Running IgProf

Obtaining a profile

To profile you just prefix the command line with igprof and options of your choice. The profile outputs from long runs can be large so it’s advisable to compress the data. You would run the performance profiler with compressed output like this:

igprof -d -pp -z -o igprof.pp.gz myApp [arg1 arg2 ...] >& igtest.pp.log &

If you’d like to run the memory profiler instead:

igprof -d -mp -z -o myApp [arg1 arg2 ...] >& &

The above commands send the job output and the final profile to files in the current directory. The -pp option enables the performance profiler and the -mp option the memory profiler. The -d option adds a little more information about the workings of the profiler itself, mainly to the very beginning and end of the job. It helps to see the profiler is active and working correctly.

The -o option sets the name for the profile statistics output file. If you don’t give a name, then a file igprof.NNNNN will be created, where NNNNN is the process id. The -z option tells igprof to compress the profile statistics file using gzip. The igtest.*.log files in the examples above will contain your normal application stdout/stderr plus the igprof -d output described above.

Note also that the -t option can be used to constrain which processes can be profiled, which is useful in case the process launches subprocesses or when a wrapper script is used around the actual binary to be profiled. For example, to profile only the process named myApp when launching via a script

igprof -d -t myApp -pp -z -o igprof.pp.gz [arg1 arg2 ...] >& igtest.pp.log &

If the “-t” option was not used here, igprof would by default profile all subprocesses which are spawned by

Heap profiling

The standard performance and memory profiling described above does not require any changes to your application, however if you would like to obtain a heap profile is a special case which does require a change. By heap profile we mean a snapshot of the active (not yet deleted) memory allocations in the heap at some instant in time during the run of your application. In order to obtain the heap profile you need to make some small code changes such that your application triggers igprof to write the current heap profile at the appropriate point in time.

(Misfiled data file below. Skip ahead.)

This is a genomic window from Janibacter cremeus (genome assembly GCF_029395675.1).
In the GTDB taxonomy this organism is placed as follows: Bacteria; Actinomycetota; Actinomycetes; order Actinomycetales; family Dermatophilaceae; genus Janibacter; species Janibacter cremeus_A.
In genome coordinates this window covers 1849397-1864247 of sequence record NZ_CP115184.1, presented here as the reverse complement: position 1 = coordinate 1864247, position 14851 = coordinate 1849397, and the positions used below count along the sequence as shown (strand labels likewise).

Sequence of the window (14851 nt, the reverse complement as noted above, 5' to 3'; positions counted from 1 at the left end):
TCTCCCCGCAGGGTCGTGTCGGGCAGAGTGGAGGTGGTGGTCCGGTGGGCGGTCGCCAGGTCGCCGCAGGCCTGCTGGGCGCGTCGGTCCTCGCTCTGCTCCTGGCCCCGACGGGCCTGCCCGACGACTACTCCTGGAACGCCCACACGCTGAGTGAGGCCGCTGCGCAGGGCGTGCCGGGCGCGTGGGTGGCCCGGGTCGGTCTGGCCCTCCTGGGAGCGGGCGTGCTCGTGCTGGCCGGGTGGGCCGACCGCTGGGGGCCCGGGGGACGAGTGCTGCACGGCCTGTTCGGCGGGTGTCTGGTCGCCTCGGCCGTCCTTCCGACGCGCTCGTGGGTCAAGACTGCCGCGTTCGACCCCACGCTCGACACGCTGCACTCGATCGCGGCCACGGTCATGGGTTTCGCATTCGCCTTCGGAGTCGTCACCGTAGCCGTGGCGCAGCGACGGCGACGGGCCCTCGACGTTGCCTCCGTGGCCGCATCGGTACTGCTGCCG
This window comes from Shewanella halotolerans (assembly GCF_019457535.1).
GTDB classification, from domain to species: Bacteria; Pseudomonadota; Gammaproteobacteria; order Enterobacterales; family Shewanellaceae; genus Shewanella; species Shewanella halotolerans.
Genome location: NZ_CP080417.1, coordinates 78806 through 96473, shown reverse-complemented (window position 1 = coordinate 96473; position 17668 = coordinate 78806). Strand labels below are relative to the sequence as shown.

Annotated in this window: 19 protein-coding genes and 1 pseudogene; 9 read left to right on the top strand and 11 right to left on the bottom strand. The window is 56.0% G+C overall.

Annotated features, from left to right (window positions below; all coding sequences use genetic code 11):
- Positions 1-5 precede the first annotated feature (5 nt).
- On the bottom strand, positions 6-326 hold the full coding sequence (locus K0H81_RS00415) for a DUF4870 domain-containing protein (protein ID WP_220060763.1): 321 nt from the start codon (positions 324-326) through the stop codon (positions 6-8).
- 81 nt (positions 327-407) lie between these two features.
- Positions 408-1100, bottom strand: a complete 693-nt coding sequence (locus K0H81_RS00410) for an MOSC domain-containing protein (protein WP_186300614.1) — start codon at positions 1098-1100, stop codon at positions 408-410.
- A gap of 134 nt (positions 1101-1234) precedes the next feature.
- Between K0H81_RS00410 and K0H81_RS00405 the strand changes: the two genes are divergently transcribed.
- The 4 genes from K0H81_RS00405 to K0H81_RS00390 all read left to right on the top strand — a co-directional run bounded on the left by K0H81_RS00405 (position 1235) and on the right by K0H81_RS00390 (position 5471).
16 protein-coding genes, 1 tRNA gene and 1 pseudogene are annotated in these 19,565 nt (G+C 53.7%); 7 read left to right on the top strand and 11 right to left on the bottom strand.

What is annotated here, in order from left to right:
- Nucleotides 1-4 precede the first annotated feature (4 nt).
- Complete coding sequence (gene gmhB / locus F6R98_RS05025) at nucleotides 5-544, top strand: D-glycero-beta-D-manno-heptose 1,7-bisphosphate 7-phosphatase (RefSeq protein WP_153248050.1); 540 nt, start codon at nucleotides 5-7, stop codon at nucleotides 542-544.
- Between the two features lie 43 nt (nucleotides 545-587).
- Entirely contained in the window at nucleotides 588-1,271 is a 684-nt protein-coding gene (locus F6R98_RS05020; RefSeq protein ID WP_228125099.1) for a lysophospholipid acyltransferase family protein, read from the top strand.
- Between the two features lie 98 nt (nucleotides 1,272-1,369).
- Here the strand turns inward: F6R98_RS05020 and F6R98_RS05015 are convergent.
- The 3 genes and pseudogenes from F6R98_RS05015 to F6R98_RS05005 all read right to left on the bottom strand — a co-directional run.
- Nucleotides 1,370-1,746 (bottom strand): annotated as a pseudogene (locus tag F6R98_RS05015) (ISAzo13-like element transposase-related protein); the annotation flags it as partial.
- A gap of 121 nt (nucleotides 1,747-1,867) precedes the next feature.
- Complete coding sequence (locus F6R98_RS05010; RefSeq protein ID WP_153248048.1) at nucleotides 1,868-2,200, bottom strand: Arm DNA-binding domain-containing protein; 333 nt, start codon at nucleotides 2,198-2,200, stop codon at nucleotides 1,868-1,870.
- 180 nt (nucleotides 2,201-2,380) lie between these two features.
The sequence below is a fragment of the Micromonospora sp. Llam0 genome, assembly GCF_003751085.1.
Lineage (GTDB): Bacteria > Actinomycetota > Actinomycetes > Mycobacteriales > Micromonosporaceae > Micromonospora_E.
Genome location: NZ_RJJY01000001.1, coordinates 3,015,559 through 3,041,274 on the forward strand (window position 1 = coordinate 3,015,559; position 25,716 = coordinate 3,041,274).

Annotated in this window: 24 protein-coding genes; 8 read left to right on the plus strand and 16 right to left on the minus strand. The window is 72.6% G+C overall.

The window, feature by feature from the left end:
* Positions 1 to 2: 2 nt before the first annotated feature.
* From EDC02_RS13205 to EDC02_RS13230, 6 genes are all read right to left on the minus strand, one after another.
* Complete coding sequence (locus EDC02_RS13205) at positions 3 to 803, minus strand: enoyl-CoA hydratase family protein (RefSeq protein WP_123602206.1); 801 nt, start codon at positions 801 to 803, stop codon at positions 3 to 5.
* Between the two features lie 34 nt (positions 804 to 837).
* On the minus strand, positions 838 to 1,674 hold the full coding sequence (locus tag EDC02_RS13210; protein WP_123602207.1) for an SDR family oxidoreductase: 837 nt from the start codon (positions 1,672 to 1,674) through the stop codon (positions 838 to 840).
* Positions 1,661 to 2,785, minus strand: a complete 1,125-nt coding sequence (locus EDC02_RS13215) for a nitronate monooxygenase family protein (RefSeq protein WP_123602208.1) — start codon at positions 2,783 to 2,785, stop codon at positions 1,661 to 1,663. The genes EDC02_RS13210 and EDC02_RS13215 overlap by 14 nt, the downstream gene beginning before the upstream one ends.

To do this you need to add the following (an execute it one time) somewhere in your application:

#include <dlfcn.h>

void (*dump_)(const char *);

if (void *sym = dlsym(0, "igprof_dump_now")) {
  dump_ = __extension__ (void(*)(const char *)) sym;
} else {
  std::cout << "Heap profile requested but application is not"
            << " currently being profiled with igprof" << std::endl;

and then later when you like to trigger igprof to write the current heap profile, you should do:

if (dump_) {
  std::string heapfile;
  // the heap profile statistics will be written to a file with name
  // specified by the string "heapfile", so here you should construct the
  // filename you would like. If you intend to dump multiple profile
  // statistics files over the course of the application run, you
  // might for example need to construct the filename to include also
  // a integer counter, etc.

With these simple code changes you can tell igprof precisely when to dump heap profile statistics files.

A more elaborate example (, IgProfService.h) of a wrapper from our own application might be illustrative of the more complex possibilities, even if our example code won’t be directly usable for you. In it a series of standardized callbacks from our application framework allow for heap profiles to be enabled and triggered from various places, all with configurable filenames. (A example configuration to dump every 50 “events” in our application would set reportFirstEvent=0, reportEventInterval=50, and reportToFileAtPostEvent set to “igtest.%I.out”, for example. Another useful trick that is possible is to use a filename like “| gzip -c > igtest.%I.gz”, i.e. piping to an external gzip application to make sure that the large dump files are compressed during the application run.)

Next step

The profile statistics output files written by igprof during the application run are actually simple text files, however they are effectively just the raw data you need to produce useful profiling reports. The next step is to process these raw igprof dumps and produce reports.